Glass cube Goliathus orientalis
1 x Goliathus orientalis XXL under glass cube
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SPECIES : Goliathus orientalis
The larvae live in the soil and need a protein-rich diet, because they grow very quickly. Even under optimum conditions, the larvae take about 4 months to mature fully, which corresponds to the duration of the rainy season. Larvae can reach a length of about 130 millimetres (5.1 in) and a weight of about 100 grams (3.5 oz).
This species is present in the Democratic Republic of the Congo, Tanzania, Angola, and Zambia.
GENUS : Goliath
Goliath beetles, like almost all other beetles, possess a reinforced first pair of wings (called elytra) that act as protective covers for their secondary pair of wings and abdomen. Only the second pair of wings (which are large and membranous) are actually used for flying. When not in use, they are kept completely folded beneath the elytra. Each of the beetle’s legs ends in a pair of sharp claws, which provide a strong grip useful for climbing on tree trunks and branches. Males have a Y-shaped horn on the head, which is used as a pry bar in battles with other males over feeding sites or mates. Females are without a horn and instead have a wedge-shaped head that assists in burrowing when they lay eggs.
FAMILY : Scarabaeidae
Some of the well-known beetles from the Scarabaeidae are Japanese beetles, dung beetles, June beetles, rose chafers (Australian, European, and North American), rhinoceros beetles, Hercules beetles and Goliath beetles.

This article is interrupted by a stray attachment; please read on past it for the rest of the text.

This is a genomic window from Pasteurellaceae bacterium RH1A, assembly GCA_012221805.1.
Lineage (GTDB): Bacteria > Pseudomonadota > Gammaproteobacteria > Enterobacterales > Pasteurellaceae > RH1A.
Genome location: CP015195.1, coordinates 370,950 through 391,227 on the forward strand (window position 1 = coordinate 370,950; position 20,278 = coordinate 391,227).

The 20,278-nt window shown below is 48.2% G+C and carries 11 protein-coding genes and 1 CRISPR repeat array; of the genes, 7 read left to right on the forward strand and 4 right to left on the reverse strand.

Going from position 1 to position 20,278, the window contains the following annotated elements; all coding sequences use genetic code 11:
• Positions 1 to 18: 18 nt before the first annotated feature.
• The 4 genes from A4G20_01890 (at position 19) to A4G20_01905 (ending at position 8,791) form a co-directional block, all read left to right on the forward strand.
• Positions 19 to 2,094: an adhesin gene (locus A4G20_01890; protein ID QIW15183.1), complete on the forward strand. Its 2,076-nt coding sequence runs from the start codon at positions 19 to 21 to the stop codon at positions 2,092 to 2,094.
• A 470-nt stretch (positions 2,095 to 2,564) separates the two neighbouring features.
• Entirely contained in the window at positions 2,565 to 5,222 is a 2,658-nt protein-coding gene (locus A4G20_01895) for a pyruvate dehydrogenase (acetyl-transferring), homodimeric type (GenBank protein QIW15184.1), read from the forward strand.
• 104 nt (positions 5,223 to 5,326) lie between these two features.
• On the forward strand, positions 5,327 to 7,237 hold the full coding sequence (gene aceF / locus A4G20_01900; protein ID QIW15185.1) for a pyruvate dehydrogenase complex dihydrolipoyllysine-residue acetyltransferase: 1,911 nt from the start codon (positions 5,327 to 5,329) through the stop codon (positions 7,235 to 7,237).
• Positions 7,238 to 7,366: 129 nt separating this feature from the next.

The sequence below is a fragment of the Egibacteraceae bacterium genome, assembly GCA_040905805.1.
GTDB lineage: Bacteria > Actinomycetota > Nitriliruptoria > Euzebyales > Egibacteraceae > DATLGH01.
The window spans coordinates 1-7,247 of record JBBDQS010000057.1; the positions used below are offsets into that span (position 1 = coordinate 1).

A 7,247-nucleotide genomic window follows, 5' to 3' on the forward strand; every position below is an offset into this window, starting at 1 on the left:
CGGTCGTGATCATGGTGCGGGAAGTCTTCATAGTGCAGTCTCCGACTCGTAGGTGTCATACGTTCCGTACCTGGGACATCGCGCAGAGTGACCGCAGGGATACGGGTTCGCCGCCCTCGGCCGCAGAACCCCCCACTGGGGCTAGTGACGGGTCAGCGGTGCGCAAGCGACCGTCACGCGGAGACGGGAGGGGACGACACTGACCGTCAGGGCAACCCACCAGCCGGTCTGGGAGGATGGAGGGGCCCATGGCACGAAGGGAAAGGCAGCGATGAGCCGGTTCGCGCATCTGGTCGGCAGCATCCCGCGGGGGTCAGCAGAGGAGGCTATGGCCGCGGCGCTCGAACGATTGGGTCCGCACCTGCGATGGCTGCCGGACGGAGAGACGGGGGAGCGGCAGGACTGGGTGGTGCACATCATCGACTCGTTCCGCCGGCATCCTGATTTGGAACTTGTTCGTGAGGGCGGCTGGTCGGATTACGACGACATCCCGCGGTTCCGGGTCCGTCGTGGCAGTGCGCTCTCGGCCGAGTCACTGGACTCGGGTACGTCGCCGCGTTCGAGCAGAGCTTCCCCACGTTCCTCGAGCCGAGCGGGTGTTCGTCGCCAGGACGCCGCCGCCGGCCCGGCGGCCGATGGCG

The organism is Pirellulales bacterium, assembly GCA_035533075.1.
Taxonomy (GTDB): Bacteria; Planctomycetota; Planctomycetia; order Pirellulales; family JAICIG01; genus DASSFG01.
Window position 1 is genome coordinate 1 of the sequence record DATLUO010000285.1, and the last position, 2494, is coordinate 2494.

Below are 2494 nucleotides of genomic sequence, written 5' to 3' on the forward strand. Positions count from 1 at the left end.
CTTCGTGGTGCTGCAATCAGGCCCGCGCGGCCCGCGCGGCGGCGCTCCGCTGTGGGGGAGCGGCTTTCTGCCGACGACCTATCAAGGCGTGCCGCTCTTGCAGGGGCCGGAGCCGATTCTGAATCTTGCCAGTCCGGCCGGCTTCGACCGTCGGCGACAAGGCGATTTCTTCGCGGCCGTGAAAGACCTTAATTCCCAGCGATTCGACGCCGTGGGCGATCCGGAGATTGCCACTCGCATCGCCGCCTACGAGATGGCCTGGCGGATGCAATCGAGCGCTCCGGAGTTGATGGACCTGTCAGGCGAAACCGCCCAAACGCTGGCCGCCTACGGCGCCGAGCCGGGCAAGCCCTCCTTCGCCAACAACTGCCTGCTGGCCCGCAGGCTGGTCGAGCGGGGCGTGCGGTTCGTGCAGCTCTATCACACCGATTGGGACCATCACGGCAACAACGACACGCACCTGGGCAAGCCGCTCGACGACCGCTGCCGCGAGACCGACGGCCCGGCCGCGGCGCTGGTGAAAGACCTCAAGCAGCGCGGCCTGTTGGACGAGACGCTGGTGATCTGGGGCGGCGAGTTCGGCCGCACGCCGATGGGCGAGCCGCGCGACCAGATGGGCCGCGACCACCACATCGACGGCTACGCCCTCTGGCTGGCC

Several members of this family have structurally coloured shells which act as left-handed circular polarisers; this was the first-discovered example of circular polarization in nature.
In Ancient Egypt, the dung beetle now known as Scarabaeus sacer (formerly Ateuchus sacer) was revered as sacred. Egyptian amulets representing the sacred scarab beetles were traded throughout the Mediterranean world
ORDER : Coleoptera
The largest of all families, the Curculionidae (weevils), with some 83,000 member species, belongs to this order. Found in almost every habitat except the sea and the polar regions, they interact with their ecosystems in several ways: beetles often feed on plants and fungi, break down animal and plant debris, and eat other invertebrates. Some species are serious agricultural pests, such as the Colorado potato beetle, while others such as Coccinellidae (ladybirds or ladybugs) eat aphids, scale insects, thrips, and other plant-sucking insects that damage crops.